It must be radical and financial constraints should not limit any views being included at this early stage of the process. My thoughts in this area are that the provision of a new purpose built hospital equipped to treat recognised “acute” patient needs specifically, is and should be seen as a radical opportunity.

This would then necessitate that additional clinical support facilities would be needed to provide the care for those patients who currently occupy acute beds which fall outside of recognised remit of requiring acute treatment.

People will always question whether there has been genuine engagement and consultation with staff and the public when services are reviewed like this with a view to changes being made. Do you feel this programme began with a plan already in place?

This is always an issue with different interpretations on what is meant by engagement and consultation. With Future Fit it is felt that there was no meaningful involvement in the preparation to the Programme Execution Plan which is the document driving this programme forward. This plan is headed, Future Fit – Shaping healthcare “together!!” so I feel that this could be interpreted as “this programme began with a plan already in place”.

Having determined the plan, patients are now being introduced into the various workstreams, but there is still concern that the number and make up is not truly representative, and this view has been brought to the attention of the CCG.

From my point of view having sat on the Clinical Design Group, debating Acute and Episodic Care, I was fully involved in the debate which was very open and fully engaged all the different disciplines present. There was definitely no “hidden agenda” with very wide ranging options being considered. Having been engaged with the Urgent Care Strategy for over three years the majority of options raised had been debated previously, but unfortunately were never implemented. The reasons for this should not apply to the Future Fit project.

For you, what is the most important part of the review?

This is an excellent opportunity to introduce a viable health care strategy tailored to meet the current and predicted level of care needed over the next decade. In order to ensure that we achieve this, it is vital that as wide a consensus of input is acquired from all interested parties including providers, staff at all levels, voluntary organisations, patient organisations and the general public.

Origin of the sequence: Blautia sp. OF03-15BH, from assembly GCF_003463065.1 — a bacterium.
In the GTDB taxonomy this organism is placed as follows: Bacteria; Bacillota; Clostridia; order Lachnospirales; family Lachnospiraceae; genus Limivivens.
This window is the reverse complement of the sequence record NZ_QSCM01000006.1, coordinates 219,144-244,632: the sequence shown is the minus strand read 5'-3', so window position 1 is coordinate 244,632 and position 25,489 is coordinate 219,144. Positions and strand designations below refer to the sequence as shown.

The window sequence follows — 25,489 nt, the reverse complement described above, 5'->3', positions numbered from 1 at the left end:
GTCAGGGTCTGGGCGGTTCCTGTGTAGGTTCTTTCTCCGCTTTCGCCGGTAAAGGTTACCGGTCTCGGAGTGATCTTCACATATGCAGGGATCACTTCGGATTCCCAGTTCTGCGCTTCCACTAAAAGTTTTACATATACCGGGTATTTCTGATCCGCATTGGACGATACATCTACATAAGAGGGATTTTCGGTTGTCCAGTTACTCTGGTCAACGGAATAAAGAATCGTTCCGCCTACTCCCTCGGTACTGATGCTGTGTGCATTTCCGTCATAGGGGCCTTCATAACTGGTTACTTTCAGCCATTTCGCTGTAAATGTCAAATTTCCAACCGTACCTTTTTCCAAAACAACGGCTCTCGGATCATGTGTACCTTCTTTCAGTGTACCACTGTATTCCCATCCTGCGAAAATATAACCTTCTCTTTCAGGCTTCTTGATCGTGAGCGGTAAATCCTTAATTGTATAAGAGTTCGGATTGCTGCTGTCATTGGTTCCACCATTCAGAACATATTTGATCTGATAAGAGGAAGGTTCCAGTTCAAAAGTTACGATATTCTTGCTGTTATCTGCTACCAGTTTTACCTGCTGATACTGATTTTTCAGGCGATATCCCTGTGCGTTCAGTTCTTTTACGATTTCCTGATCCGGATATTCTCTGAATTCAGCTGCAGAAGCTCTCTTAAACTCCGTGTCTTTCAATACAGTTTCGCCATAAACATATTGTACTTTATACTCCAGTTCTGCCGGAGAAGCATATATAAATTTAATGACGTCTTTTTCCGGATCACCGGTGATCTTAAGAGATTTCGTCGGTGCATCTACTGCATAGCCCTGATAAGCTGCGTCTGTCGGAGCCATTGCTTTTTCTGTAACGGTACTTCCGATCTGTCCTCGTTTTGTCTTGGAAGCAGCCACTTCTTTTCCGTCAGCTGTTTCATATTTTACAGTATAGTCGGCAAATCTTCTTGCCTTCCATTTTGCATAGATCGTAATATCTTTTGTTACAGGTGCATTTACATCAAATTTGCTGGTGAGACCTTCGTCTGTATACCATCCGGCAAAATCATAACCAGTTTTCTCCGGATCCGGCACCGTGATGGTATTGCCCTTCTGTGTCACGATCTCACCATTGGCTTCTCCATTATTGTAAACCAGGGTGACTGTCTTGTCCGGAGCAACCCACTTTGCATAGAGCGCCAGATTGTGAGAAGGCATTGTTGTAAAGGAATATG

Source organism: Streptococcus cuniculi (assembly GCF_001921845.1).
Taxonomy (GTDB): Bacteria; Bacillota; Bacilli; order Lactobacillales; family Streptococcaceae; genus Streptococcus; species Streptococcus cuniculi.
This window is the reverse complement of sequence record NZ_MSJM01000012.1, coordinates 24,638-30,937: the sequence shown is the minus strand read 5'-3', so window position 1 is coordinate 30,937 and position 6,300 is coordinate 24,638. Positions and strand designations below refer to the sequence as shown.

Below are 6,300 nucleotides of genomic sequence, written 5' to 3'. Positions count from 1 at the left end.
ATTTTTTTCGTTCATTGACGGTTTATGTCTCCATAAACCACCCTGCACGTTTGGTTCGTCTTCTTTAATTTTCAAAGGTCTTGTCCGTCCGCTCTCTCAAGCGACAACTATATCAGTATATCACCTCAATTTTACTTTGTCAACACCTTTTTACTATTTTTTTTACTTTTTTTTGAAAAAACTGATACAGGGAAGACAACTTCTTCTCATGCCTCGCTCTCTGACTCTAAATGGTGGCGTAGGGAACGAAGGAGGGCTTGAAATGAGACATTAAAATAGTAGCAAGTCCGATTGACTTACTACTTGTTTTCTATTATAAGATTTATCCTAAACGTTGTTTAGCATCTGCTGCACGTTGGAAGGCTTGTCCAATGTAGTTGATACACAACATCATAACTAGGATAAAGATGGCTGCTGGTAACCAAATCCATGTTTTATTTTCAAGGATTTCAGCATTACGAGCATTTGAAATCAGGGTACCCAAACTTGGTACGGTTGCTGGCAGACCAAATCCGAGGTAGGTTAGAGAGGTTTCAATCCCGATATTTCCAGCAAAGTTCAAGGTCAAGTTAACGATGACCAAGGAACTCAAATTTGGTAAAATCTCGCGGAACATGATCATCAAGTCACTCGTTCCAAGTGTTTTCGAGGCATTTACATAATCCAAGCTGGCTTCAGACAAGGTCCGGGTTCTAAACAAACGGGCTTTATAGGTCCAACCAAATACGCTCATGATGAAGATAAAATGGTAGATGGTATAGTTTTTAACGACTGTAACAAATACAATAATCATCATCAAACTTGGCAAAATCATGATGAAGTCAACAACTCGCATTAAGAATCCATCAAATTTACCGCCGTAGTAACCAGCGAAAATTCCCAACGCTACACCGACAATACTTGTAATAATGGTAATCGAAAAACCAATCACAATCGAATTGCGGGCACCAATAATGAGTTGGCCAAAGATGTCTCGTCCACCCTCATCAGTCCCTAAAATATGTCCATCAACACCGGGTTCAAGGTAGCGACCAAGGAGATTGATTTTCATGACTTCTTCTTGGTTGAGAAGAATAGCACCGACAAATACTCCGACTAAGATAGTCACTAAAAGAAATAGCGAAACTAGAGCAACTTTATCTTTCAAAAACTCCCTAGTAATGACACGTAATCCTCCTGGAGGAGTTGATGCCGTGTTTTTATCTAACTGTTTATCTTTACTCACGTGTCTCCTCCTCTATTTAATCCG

This involvement should continue throughout the process right up to the final solution.

What if any, do you think are the key risks to this review of services being successful?

I think that there are definitely a number of areas which could have a significant bearing on our aspirations.

The inability to recruit the number of quality staff required across all disciplines, either due to their unavailability or lack of money to recruit them. If we are going to go down the radical change route, then finance for capital spending will be essential and this could also prove to be a major challenge. By integrating services which should remove duplication, which is still currently significant, then savings will be made, but not sufficient to meet the major re-configuration of services required.

During my time of involvement with urgent care, my views on available financial resources has changed from believing that major inefficiencies within the system were a significant cause of this, but although there is still significant scope in this area, I feel that more funding is essential and should be made available to our CCGs in order to meet our current demands, let alone the increase level of care which will be needed year on year, due to our ageing population and the rural community. The present method of arriving at the annual increase awarded does not account for these major issues.

If we cannot get existing and future recruits to accept that a significant change in culture is essential and not an option then any hope of arriving at a fully integrated service is doomed to failure.

Our patients, particularly in the urban areas have been used to having access to a hospital within easy reach, and as we have seen recently any relocation of services is resisted, therefore if the final proposal results in major relocation changes, then there will be a patients revolt, unless you engage with the public/patients properly over the next six months or so prior to the official consultation process. This will enable people to have time to think about what the population can realistically expect for the money available. I recognise that reaching the majority of the public is very difficult.

Last but not least, is the possibility of a change of government at the next election. This could result in major changes yet again into how the NHS is operated.

Future Fit - have your say

Listen to our CCG leads talking about the consultation and urging you to have your say

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An overview of NHS Future Fit

For a brief overview of NHS Future Fit is and how we're aiming to meet the health needs of the population please watch this short video.